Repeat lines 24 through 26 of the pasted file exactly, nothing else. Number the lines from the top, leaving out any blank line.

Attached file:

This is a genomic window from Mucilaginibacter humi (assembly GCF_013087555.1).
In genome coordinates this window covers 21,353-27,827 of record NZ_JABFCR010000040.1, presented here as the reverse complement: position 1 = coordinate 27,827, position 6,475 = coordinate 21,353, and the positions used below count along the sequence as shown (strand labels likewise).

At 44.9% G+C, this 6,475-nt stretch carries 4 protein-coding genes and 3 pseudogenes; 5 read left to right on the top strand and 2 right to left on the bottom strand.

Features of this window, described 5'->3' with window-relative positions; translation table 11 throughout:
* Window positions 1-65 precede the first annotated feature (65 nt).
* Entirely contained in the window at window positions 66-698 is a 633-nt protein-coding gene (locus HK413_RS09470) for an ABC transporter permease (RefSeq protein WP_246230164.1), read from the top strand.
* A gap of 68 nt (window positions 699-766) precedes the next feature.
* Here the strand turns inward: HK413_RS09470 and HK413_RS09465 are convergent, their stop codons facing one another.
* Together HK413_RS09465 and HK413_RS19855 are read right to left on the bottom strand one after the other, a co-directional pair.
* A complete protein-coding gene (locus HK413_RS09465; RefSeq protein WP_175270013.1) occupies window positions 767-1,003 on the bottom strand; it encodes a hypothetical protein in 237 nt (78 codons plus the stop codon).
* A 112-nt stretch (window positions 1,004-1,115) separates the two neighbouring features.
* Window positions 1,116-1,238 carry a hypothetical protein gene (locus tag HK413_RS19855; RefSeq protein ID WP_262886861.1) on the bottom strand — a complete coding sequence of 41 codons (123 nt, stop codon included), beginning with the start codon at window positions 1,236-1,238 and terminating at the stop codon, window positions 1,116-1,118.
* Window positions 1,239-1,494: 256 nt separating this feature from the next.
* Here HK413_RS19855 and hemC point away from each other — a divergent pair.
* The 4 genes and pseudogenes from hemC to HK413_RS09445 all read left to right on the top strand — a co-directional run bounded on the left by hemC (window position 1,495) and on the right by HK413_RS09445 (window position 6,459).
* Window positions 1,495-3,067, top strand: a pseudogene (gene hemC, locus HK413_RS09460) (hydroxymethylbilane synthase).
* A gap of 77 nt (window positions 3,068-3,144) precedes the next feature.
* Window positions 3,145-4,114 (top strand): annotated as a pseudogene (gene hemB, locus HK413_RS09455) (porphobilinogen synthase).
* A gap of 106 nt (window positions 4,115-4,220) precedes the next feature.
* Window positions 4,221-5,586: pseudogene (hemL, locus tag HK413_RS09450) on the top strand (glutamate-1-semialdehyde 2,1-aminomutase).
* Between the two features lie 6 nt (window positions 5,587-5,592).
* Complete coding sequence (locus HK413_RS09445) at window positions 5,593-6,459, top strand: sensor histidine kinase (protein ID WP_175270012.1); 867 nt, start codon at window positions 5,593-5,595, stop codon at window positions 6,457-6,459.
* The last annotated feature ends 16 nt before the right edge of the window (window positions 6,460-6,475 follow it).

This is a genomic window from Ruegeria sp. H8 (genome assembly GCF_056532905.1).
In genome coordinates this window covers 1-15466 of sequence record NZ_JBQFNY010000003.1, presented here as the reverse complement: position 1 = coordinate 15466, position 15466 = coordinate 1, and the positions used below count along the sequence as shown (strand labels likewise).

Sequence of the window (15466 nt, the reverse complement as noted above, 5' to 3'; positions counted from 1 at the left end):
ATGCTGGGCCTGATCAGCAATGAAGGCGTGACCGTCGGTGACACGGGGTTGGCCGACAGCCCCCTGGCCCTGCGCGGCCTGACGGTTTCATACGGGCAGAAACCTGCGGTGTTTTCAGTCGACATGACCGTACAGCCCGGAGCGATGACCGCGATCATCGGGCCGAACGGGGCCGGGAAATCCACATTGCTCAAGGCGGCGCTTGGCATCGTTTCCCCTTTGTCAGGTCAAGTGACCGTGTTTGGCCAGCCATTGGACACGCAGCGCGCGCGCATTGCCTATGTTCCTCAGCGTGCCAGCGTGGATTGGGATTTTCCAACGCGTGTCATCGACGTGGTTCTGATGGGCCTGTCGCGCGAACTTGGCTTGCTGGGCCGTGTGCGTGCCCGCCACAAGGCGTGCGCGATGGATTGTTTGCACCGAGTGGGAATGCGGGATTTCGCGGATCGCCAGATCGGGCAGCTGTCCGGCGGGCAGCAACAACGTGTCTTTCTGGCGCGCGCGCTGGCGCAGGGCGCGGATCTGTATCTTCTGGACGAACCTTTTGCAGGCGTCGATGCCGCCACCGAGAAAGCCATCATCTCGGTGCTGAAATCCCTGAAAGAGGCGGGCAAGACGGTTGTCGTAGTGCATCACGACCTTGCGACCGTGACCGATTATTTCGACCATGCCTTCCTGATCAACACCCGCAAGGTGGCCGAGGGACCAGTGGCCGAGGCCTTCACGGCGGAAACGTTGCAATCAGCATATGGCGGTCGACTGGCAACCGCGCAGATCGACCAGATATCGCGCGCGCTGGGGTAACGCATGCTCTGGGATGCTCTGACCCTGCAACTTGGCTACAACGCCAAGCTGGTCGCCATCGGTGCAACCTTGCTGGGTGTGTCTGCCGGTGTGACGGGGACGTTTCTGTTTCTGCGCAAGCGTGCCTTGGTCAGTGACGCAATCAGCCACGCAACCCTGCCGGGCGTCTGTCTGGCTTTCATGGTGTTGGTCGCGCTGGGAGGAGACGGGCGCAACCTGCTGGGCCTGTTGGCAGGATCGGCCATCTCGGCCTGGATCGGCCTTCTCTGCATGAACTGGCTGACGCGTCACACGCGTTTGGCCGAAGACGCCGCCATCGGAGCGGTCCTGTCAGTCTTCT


This is a genomic window from Ruegeria sp. H8 (genome assembly GCF_056532905.1).
In genome coordinates this window covers 1-15466 of sequence record NZ_JBQFNY010000003.1, presented here as the reverse complement: position 1 = coordinate 15466, position 15466 = coordinate 1, and the positions used below count along the sequence as shown (strand labels likewise).

Sequence of the window (15466 nt, the reverse complement as noted above, 5' to 3'; positions counted from 1 at the left end):